The power of words: How language shapes stigma and health-care experiences

Using derogatory terms can contribute to the stigmatisation of those who are struggling. Picture: Ehimetalor Akhere Unuabona/Pixabay

Using derogatory terms can contribute to the stigmatisation of those who are struggling. Picture: Ehimetalor Akhere Unuabona/Pixabay

Published Nov 29, 2023


Does language make a difference when we address serious health issues? Absolutely, say researchers at Penn State College of Medicine. Language too often belittles and diminishes patients.

Avoid the “war” metaphors, advises Daniel George, an assistant professor of medical humanities at the college.

While such terminology is common in the medical community and the media, such language can backfire by creating fear and stigma, turning patients into victims and even diverting resources from preventive care.

Language can indeed influence how diseases like HIV and mental illness are perceived. The way we talk about these conditions can shape public attitudes, stigma, and the experiences of those affected.

When it comes to HIV, using stigmatising or judgmental language can perpetuate stereotypes and discrimination. It is important to use language that is respectful, accurate, and person-centred.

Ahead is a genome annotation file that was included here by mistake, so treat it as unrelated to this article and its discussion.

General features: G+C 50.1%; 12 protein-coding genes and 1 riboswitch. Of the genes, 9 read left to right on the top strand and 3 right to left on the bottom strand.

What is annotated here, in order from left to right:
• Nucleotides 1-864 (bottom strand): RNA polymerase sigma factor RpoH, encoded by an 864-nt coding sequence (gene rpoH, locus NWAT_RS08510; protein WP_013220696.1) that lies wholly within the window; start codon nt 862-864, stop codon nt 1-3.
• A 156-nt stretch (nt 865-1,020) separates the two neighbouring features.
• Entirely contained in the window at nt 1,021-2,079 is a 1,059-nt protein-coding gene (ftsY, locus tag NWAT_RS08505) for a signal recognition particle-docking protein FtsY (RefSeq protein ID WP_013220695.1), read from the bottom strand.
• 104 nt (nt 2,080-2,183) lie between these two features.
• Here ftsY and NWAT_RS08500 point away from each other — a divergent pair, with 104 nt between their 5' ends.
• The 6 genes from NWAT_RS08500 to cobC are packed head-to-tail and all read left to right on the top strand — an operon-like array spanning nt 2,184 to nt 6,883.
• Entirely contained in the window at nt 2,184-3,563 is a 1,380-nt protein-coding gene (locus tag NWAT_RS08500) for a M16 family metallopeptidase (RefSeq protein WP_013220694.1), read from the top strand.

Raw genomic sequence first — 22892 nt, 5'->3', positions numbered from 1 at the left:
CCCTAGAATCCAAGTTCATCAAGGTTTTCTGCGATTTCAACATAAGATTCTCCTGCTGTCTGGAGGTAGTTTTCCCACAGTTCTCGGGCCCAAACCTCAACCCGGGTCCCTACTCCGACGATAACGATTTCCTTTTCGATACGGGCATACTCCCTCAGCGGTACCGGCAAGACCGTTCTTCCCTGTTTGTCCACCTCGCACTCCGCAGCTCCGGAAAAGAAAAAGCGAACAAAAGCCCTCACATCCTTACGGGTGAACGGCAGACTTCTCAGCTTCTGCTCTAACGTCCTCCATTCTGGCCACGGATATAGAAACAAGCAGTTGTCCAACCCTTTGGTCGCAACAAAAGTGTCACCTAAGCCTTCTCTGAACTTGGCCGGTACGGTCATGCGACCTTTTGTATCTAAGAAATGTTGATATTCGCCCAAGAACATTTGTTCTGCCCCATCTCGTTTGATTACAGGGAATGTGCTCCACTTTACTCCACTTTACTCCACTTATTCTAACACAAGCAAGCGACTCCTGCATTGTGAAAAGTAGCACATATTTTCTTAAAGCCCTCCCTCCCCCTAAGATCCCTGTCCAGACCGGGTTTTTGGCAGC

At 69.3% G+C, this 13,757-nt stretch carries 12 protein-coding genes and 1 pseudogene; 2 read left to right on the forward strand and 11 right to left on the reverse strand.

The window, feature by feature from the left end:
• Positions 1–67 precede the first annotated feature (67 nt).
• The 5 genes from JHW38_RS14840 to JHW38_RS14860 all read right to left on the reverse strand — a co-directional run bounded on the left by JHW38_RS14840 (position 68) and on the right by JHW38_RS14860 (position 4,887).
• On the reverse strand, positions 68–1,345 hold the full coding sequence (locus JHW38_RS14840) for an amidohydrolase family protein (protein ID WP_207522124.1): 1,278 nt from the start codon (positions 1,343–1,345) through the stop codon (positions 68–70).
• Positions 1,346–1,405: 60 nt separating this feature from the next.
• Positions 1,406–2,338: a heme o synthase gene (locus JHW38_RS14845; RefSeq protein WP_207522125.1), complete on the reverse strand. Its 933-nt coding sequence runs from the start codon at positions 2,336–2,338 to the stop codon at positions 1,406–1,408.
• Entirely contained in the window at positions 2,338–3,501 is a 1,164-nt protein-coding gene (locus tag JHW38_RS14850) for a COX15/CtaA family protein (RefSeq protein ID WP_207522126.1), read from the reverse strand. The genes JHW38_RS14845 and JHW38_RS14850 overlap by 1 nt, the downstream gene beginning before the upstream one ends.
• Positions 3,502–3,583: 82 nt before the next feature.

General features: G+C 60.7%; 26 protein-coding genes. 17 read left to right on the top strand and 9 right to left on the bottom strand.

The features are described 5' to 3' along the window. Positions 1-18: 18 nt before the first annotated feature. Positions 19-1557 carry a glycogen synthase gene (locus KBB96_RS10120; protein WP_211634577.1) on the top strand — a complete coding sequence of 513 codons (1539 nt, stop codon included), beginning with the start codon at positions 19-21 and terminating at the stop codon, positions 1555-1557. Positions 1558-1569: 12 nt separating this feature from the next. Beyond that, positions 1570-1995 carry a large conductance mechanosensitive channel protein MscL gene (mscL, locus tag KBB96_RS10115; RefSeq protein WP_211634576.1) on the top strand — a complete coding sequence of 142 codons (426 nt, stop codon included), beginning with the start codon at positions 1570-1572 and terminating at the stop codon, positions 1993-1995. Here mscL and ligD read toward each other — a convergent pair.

Instead of labelling individuals as “HIV-infected or “Aids victims”, it is more appropriate to use terms like “people living with HIV” or “people affected by Aids”. This helps to humanise the condition and reduce stigma.

Same goes for the language we use when it comes to understanding mental illness. Using derogatory terms or casually using mental health conditions as insults can contribute to the stigmatisation of those who are struggling.

It is important to use language that is compassionate, non-judgmental, and emphasises that mental illnesses are medical conditions.

Instead of using terms like “crazy” or “psycho”, it is more helpful to use neutral and respectful language like “person with a mental health condition” or “someone experiencing a mental health challenge”.

According to Statistics SA, about 8.2 million people, or 13.7% of the population, are living with HIV. We need to be more sensitive about the way we talk about it.

Cindy Pivacic, who has been HIV-positive since 2004. Picture: Supplied

According to Cindy Pivacic, who has been HIV-positive since 2004, while much work has been done to educate, there is still a gap in people's understanding of HIV and their treatment of people living with it.

“Hearing you are HIV positive is a distressing experience, and in 2004, the judgement and discrimination were rife, so I chose not to disclose my status for another six years.

“Once I publicly revealed my status in early 2011, I realised how uninformed people were, and sadly, still are, about using appropriate language when speaking about HIV,” said Pivacic.

Along with the ignorance comes a long list of thoughtless and insensitive questions and comments, such as: ‘Do you have Aids’, ‘Do you know how you got it’ and ‘How long do you have (to live)’.“